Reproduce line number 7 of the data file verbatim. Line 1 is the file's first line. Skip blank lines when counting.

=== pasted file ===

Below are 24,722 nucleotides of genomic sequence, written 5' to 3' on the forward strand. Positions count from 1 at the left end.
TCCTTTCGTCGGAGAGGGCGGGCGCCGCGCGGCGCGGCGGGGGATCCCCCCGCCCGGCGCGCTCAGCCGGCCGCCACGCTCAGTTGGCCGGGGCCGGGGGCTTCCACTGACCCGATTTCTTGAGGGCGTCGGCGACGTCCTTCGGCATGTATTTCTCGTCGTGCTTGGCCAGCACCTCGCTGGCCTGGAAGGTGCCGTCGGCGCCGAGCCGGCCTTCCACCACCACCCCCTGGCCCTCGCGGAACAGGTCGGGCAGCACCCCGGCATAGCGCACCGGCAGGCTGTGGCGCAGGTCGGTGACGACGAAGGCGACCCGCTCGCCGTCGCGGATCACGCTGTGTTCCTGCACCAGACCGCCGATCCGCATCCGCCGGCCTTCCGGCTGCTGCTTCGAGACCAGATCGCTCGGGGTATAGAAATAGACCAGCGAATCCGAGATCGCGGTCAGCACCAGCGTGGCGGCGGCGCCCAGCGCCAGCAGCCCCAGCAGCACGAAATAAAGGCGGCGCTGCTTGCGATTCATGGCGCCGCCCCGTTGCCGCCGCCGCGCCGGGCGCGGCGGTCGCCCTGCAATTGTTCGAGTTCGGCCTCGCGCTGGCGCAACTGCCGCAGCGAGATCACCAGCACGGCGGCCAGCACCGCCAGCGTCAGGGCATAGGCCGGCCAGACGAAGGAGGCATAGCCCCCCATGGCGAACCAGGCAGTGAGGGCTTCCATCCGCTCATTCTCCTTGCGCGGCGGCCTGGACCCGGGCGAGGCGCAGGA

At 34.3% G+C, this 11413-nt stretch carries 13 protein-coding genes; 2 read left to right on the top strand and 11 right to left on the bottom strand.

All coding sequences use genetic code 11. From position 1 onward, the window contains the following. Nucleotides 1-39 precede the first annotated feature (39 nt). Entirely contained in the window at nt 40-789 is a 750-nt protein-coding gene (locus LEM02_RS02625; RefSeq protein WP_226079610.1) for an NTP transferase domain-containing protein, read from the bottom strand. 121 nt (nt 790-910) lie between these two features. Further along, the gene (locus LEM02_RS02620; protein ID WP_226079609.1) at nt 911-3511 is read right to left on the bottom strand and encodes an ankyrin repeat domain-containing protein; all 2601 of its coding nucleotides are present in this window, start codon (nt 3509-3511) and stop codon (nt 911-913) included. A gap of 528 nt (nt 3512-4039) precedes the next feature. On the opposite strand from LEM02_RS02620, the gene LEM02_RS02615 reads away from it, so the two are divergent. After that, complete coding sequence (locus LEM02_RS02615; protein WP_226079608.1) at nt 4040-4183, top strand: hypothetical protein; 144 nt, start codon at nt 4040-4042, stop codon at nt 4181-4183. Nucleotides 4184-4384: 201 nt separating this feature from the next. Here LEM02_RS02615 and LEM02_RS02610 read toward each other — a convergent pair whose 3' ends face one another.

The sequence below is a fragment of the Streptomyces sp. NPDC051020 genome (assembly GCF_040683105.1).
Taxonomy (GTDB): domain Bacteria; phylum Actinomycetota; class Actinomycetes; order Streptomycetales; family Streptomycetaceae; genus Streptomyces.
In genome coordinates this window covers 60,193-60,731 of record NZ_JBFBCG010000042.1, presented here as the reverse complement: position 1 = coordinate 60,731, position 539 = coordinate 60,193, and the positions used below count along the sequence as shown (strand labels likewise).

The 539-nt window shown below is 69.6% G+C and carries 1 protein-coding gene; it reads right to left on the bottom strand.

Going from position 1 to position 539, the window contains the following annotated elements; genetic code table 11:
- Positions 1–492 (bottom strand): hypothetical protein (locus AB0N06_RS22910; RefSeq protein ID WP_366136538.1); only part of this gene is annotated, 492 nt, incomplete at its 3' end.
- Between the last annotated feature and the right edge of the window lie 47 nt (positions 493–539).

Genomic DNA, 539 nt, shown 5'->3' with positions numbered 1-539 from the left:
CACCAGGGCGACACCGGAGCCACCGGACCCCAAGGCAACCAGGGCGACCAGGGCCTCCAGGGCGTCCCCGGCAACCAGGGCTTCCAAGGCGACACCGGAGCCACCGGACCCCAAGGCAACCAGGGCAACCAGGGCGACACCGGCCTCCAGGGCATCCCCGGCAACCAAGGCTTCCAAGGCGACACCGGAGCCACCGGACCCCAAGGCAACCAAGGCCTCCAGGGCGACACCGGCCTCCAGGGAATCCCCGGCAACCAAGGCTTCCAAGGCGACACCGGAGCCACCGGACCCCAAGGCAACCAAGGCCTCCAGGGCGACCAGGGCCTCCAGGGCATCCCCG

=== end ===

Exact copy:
In genome coordinates this window covers 60,193-60,731 of record NZ_JBFBCG010000042.1, presented here as the reverse complement: position 1 = coordinate 60,731, position 539 = coordinate 60,193, and the positions used below count along the sequence as shown (strand labels likewise).